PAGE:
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August 2, 2018: Pope Francis declares "the death penalty is inadmissible because it is an attack on the inviolability and dignity of the person".

Even Saint Pope John-Paul II [1978-2005] appealed to abolish the death penalty calling it "cruel and unnecessary".

July 1, 2019: Sri Lanka reinstates the death penalty

March 25, 2021: Virginia Governor Northam signed a bill to abolish the death penalty. Said the repeal would stop a "machinery of death". First Southern US state to do so. Virginia has executed more people than any other state except Texas since capital punishment was upheld by the Supreme Court in 1976. Since then, the vast majority of executions have taken place in the Southern US states that made up the former slave-owning Confederacy. Executions are still authorised in 27 states across the US, though several have enacted a moratorium on carrying the punishment out.

Death Penalty

Stanley Faulder

Time ran out for Canadian Stanley Faulder

It is the small injustices that lead to the big ones -- the ultimate being the taking of a person's life. The government must not be allowed to get away with wrongly charging people or wrongly convicting them. Police cannot be allowed to charge people without evidence, to search persons or homes without warrants. Warrants should not be obtained on fraudulant evidence. These violations are increasing in Canada, as crime rates increase and the police are under pressure to bend the rules. But we must keep in mind that if the law is to be respected, it must be followed by everyone including police, prosecutors and lawyers. inJusticebusters is dedicated to busting injustices where we find them, however small or large.

It was outrage against the possible execution of Steven Truscott which spurred Canada to get rid of the death penalty. Too late for Carlos DeLuna

Killing someone is the ultimate -- an undoable injustice. inJusticebusters concentrate on cases which have not gone quite that far -- in the hopes of preventing undoable injustice. Free speech is the best method we know to rally intelligent thought from human to human. -- Sheila Steele

In Canada, we take some pride in the value we place on human life. We spend a lot of money preserving the basic rights of killers like David Threinen Clifford Olsen, Robert Pickton, Karla Homolka and Paul Bernardo. There is a growing section of the public who see this as a waste of money and it is probably true that most Canadians would not spend a lot of emotion grieving if these monsters were put to death.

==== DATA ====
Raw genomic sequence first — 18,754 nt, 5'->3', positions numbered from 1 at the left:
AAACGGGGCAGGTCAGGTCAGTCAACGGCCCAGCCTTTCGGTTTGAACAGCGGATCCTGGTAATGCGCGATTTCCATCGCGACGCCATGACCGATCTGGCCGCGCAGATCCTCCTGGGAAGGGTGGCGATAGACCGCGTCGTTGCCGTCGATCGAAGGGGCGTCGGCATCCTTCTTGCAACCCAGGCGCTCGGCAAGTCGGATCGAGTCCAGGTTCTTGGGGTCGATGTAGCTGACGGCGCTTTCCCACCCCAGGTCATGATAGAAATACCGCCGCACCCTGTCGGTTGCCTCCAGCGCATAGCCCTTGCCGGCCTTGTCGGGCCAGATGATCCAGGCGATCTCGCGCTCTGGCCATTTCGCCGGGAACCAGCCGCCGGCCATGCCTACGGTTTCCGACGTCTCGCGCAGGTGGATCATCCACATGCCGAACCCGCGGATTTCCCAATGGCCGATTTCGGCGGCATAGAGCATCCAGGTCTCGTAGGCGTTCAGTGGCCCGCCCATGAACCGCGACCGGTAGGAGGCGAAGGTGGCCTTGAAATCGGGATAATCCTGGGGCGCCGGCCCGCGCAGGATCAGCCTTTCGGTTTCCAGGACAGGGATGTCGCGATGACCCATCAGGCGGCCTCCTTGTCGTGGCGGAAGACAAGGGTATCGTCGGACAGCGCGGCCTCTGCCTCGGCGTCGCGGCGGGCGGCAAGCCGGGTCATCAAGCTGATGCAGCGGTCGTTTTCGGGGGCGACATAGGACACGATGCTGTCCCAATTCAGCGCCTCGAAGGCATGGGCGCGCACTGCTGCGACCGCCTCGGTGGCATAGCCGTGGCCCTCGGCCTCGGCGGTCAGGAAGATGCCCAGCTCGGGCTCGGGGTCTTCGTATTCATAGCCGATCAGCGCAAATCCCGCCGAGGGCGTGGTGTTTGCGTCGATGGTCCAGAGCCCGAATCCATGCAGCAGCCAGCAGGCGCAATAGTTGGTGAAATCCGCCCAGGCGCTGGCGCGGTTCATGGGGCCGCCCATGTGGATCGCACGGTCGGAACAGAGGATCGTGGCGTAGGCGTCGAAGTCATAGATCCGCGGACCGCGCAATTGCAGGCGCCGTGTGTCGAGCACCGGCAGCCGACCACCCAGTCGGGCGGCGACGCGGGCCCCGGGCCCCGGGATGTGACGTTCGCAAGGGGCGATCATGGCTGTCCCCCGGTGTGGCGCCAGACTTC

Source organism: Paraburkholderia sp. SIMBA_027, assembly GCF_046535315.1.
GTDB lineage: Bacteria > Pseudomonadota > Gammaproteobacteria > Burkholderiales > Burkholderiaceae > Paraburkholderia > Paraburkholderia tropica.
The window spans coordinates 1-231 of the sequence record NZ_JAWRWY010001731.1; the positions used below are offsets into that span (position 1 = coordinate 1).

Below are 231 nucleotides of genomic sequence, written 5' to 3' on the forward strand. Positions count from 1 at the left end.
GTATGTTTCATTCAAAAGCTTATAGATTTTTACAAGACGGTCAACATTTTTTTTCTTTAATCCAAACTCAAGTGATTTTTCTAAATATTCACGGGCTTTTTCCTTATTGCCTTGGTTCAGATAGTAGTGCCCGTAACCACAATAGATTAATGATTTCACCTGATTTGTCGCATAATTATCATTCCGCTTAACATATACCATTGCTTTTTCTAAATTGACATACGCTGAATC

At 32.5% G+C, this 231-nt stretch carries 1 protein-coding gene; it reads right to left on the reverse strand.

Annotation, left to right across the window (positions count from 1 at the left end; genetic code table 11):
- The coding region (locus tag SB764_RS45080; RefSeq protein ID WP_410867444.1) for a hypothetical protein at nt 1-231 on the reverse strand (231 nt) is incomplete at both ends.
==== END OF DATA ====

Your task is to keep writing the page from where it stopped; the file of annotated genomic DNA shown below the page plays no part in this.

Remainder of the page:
However, we can take some pride that this same system kept David Milgaard alive and he was ultimately exonerated. There is little doubt that if David Milgaard had found himself in the same set of circumstances in the U.S. he would have been executed long before his mother got anybody's attention.

Right now there are dozens of David Milgaards on death row.

56 countries still carry out the death penalty in 2016

Afghanistan, Antigua and Barbuda, Bahamas, Bahrain, Bangladesh, Barbados, Belarus, Belize, Botswana, Chad, China, Comoros, Cuba, Dominica, Egypt, Equatorial Guinea, Ethiopia, Gambia, Guatemala, Guyana, India, Indonesia, Iran, Iraq, Jamaica, Japan, Jordan, Kuwait, Lebanon, Lesotho, Libya, Malaysia, Nigeria, North Korea, Oman, Pakistan, Palestinian territories, Qatar, St Kitts and Nevis, St Lucia, St Vincent and the Grenadines, Saudi Arabia, Singapore, Somalia, South Sudan, Sudan, Syria, Taiwan, Thailand, Trinidad and Tobago, Uganda, United Arab Emirates, USA, Vietnam, Yemen, Zimbabwe. Sri Lanka reinstates death penalty 2019/07/01

Death Penalty Countries 2016

The Death Penalty is past its kill-by date

The number of countries which no longer apply the death penalty continues to grow yet the global execution count is also on the rise.

The most fundamental human right - inalienable and also anchored in the UN's Universal Declaration of Human Rights - is the right to live. This right, of course, is often violated by conflict, terrorism, and crime, and it is often violated by the law.

In 2015, 25 states legally executed at least 1,634 human beings.

Those numbers, from Amnesty International, represent a setback in the global fight to abolish the death penalty. In 2015 the number of executions was higher than it had been at any time in the previous quarter century. And, sadly, one must assume that a great many more people lost their lives at the hands of executioners. Many countries simply refuse to release such data, treating executions like state secrets.

Forty-six offenses are punishable by death in China, which does not let on how many people are killed there annually, though the total is likely more than in the rest of the world combined.

Ninety percent of the executions recorded in Amnesty International's numbers are carried out in Iran, Saudi Arabia, and Pakistan. And it's not just an antiquated Old Testament principle like "an eye for an eye" that will get you killed.